PPI Use & Hip Fracture in Kidney Transplantation

Patients with ESRD have a greater fracture risk than the general population. Kidney transplantation often ameliorates renal bone disease but brings additional bone risk such as corticosteroid use, and these patients are at particularly high risk of fractures in the years immediately following transplantation. Proton pump inhibitors (PPIs) are ubiquitously used and have been associated with fracture in the general population. A recent study in AJKD by Lenihan et al examines the risk of hip fracture in renal transplantation, where PPIs are commonly employed for gastro-protection.

The authors performed a retrospective matched, case-control study using USRDS data of prevalent first time kidney transplant recipients between January 1, 2007 and December 31, 2011. Controls were matched for transplant vintage, age, sex, and race. PPI exposure was defined as (a) any PPI prescription in the year preceding the fracture date, (b) PPI use for <80% of the year preceding the fracture (lesser use), and (c) PPI use for >80% of the year preceding the fracture (higher use). PPI use was identified using Medicare Part D prescription claims. Multiple transplant specific factors and general co-morbidities were also included as covariates which were adjusted for.

Overall, 231 cases of hip fracture were identified and matched with 15,575 controls. Cases were more likely to have diabetes, cardiovascular, cerebrovascular, and rheumatological disease, as well as higher steroid, mTOR inhibitor, cyclosporine, azathioprine, and bisphosphonate use. In the year prior to fracture, cases were more likely to have used a PPI (65.4% of cases versus 57.4% of controls used; 34.6% of cases versus 28.9% of controls were higher users, having used a PPI for >80% of the time preceding the index date). In the adjusted analysis, hip fracture was associated with any PPI use and high PPI use (odds ratios of 1.39 and 1.41, respectively).

Figure 1 from Lenihan et al AJKD, © National Kidney Foundation. Multivariable association between hip fracture versus control status and prior proton pump inhibitor (PPI) use. Odds ratios and corresponding 95% confidence intervals (CIs) were estimated from case-control sets that were matched on age, sex, race, and time since transplantation using a conditional logistic regression model with adjustment for all other variables listed in Table 1 . Lesser PPI use was defined as <80% of days covered with prescribed PPI in the year prior to index; higher use was ≥80% of days covered.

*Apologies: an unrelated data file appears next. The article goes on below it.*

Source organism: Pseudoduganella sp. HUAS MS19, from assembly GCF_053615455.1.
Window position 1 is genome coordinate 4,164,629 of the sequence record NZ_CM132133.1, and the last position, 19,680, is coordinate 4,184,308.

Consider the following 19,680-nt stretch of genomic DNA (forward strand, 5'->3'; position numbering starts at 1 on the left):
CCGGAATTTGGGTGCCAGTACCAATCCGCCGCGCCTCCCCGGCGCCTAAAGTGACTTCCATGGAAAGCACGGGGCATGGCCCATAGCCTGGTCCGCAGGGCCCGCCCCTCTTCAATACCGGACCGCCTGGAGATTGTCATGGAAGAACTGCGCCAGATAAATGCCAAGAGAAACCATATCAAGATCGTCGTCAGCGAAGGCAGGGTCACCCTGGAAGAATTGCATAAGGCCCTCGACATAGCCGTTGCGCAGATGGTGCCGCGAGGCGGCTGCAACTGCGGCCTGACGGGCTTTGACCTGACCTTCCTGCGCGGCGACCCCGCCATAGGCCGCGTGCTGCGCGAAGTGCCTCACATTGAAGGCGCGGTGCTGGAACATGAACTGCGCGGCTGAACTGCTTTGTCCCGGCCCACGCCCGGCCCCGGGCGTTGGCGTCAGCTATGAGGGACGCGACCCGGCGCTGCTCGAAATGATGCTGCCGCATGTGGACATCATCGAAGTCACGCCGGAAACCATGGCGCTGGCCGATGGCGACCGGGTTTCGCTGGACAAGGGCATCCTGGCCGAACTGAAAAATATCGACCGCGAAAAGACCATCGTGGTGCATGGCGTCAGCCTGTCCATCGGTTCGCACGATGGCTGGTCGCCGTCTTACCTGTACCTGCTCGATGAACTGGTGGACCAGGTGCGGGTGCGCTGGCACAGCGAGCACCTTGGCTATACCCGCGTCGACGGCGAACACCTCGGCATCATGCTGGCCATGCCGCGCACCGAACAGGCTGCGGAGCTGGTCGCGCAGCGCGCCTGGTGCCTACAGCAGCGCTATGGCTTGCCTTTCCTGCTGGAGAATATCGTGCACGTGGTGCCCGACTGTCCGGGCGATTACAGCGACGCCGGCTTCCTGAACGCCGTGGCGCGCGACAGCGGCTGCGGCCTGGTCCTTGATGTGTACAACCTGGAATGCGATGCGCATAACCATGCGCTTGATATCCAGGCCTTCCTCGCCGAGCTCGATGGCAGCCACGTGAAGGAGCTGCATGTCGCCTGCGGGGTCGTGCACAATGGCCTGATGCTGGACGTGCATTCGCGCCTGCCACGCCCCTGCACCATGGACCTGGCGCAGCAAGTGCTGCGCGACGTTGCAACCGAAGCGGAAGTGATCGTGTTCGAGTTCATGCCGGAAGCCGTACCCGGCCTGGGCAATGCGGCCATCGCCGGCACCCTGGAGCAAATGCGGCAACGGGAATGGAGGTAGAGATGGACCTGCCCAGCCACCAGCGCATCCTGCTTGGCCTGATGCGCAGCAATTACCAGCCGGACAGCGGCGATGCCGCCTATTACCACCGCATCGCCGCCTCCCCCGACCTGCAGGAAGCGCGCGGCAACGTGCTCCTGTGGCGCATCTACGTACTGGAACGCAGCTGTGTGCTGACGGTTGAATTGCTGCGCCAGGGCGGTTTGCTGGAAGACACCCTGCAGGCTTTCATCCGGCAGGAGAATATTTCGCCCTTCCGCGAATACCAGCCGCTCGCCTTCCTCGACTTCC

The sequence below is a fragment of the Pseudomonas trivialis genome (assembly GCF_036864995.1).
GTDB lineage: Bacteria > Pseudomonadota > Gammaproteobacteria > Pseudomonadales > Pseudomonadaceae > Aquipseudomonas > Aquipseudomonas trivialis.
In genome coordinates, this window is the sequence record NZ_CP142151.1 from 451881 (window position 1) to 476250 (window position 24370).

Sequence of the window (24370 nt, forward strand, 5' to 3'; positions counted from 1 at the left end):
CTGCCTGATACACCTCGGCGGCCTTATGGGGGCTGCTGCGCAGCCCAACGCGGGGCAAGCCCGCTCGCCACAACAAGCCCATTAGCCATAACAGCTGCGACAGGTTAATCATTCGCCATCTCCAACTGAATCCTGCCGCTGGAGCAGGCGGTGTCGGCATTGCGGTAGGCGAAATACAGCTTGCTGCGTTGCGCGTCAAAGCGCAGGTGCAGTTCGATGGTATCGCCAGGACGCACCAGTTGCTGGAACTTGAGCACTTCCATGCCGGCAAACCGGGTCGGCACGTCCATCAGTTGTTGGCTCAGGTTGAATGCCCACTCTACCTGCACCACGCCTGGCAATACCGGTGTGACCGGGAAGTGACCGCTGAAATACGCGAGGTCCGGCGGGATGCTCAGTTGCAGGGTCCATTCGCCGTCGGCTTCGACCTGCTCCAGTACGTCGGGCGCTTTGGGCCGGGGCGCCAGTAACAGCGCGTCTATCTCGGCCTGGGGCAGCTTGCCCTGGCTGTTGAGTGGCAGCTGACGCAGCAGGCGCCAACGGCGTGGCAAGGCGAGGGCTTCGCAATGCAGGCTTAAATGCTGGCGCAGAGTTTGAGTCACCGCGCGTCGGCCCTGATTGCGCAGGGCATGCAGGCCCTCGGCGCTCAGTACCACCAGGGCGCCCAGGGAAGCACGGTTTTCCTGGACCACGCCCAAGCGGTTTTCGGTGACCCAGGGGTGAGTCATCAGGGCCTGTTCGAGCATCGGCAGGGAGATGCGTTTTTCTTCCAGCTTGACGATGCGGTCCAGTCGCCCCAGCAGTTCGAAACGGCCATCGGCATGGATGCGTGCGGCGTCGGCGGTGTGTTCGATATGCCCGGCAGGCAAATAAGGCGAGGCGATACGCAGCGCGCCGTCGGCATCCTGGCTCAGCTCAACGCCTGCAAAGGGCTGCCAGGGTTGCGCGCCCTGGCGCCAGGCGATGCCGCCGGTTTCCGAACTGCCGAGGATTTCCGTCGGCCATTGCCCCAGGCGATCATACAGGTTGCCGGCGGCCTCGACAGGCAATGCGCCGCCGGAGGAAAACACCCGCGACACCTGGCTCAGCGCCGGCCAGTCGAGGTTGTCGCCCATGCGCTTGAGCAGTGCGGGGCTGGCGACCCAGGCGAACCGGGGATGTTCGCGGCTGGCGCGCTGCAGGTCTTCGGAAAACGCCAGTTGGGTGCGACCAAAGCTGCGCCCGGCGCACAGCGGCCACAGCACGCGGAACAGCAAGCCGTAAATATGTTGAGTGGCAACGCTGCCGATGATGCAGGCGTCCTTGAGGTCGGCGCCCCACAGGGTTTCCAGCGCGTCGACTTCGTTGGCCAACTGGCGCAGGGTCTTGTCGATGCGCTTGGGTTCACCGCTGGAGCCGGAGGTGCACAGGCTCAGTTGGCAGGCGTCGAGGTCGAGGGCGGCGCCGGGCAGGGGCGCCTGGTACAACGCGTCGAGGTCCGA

Figure 1 from Lenihan et al AJKD, © National Kidney Foundation.

The authors speculate on potential mechanisms for the observed association including PPI-associated hypochlorhydria leading to a decrease in calcium absorption and direct PPI-induced impairment of osteoblast and osteoclast activity. However, this observational study cannot prove causality and is merely hypothesis-generating. It would have been interesting to include H2-antagonists in the study as a comparator to see if the same signal was observed, as this class of drugs has not been linked to increased fracture risk. PPIs are a class of drug used by many patients with diverse co-morbidities, leading to a potential for confounding in observational studies. This criticism is also valid for the data demonstrating an association between PPI use and CKD (PPI and CKD. Real or Not Real?). Despite these reservations, while this paper cannot prove causality between PPI use and hip fracture, it serves as another reminder that the drugs we use may not be as benign as we often think. We should strive to constantly review medication in our CKD and transplant patients and stop drugs which are no longer indicated.

Post prepared by Paul Phelan, AJKD Blog Contributor

To view the Lenihan et al article abstract or full-text (subscription required), please visit AJKD.org.

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